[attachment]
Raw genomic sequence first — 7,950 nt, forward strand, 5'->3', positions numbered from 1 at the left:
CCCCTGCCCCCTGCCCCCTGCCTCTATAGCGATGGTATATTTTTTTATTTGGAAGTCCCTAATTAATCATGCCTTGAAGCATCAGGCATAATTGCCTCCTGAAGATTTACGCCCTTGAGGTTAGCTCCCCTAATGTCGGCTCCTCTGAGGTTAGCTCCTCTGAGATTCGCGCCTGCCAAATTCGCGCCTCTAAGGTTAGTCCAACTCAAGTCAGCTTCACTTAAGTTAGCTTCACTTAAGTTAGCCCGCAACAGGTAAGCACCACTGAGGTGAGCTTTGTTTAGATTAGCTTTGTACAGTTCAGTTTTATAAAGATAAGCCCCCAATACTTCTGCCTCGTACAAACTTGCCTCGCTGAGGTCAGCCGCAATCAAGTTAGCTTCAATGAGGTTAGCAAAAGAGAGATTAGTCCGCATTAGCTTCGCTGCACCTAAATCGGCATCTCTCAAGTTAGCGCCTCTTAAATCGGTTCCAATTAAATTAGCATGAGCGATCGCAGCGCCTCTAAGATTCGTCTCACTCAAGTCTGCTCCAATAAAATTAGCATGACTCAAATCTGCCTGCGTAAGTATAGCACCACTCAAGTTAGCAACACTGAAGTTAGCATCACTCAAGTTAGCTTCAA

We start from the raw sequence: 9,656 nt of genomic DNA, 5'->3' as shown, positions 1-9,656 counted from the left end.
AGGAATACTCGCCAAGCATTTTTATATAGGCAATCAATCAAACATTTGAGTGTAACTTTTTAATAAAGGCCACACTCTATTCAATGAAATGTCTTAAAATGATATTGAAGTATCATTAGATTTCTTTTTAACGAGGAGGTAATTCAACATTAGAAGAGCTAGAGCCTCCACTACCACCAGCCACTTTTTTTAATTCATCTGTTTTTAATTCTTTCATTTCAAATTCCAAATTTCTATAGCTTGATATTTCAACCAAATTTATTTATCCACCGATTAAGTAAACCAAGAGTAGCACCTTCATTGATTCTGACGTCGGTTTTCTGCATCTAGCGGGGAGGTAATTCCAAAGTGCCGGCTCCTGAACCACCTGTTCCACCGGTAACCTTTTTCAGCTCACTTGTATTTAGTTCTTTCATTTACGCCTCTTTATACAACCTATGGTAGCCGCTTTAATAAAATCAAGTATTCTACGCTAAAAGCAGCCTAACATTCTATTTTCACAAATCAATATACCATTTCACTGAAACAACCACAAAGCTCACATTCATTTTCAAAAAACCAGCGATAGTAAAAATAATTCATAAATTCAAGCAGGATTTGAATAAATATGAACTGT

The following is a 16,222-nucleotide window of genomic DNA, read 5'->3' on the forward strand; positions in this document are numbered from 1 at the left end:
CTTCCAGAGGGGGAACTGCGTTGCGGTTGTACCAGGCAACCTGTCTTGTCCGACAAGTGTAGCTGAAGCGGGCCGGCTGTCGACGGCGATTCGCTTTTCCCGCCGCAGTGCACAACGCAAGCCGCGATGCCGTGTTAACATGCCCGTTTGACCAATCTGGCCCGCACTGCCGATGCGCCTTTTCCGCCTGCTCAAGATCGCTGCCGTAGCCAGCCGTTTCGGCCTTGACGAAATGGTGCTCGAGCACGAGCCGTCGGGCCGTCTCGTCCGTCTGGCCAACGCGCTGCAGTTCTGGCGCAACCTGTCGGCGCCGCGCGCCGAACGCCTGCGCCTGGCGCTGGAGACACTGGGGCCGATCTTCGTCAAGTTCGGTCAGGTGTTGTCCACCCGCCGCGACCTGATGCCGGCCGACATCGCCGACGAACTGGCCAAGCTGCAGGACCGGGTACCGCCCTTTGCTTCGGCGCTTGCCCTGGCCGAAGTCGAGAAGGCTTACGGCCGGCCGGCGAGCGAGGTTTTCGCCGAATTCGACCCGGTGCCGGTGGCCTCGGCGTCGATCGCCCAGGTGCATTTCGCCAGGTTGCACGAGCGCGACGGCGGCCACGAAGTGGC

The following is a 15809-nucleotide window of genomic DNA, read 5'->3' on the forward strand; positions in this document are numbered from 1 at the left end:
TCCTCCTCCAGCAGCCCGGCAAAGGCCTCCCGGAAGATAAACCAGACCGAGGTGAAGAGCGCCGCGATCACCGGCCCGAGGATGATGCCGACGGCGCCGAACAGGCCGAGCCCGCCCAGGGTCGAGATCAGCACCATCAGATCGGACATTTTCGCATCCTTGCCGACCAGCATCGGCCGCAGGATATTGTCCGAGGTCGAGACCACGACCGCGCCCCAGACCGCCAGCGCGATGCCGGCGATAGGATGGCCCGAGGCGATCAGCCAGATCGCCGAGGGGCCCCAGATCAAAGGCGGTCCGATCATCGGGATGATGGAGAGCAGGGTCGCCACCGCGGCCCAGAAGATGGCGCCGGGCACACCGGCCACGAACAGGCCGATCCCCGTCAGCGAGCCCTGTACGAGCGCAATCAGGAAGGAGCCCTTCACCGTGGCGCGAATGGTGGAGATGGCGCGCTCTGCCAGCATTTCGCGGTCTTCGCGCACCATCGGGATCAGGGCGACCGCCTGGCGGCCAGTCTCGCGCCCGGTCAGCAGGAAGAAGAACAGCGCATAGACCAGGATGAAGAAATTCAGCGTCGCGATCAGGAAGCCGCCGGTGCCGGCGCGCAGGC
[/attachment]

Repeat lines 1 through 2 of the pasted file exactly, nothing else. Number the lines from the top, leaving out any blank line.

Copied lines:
Raw genomic sequence first — 7,950 nt, forward strand, 5'->3', positions numbered from 1 at the left:
CCCCTGCCCCCTGCCCCCTGCCTCTATAGCGATGGTATATTTTTTTATTTGGAAGTCCCTAATTAATCATGCCTTGAAGCATCAGGCATAATTGCCTCCTGAAGATTTACGCCCTTGAGGTTAGCTCCCCTAATGTCGGCTCCTCTGAGGTTAGCTCCTCTGAGATTCGCGCCTGCCAAATTCGCGCCTCTAAGGTTAGTCCAACTCAAGTCAGCTTCACTTAAGTTAGCTTCACTTAAGTTAGCCCGCAACAGGTAAGCACCACTGAGGTGAGCTTTGTTTAGATTAGCTTTGTACAGTTCAGTTTTATAAAGATAAGCCCCCAATACTTCTGCCTCGTACAAACTTGCCTCGCTGAGGTCAGCCGCAATCAAGTTAGCTTCAATGAGGTTAGCAAAAGAGAGATTAGTCCGCATTAGCTTCGCTGCACCTAAATCGGCATCTCTCAAGTTAGCGCCTCTTAAATCGGTTCCAATTAAATTAGCATGAGCGATCGCAGCGCCTCTAAGATTCGTCTCACTCAAGTCTGCTCCAATAAAATTAGCATGACTCAAATCTGCCTGCGTAAGTATAGCACCACTCAAGTTAGCAACACTGAAGTTAGCATCACTCAAGTTAGCTTCAA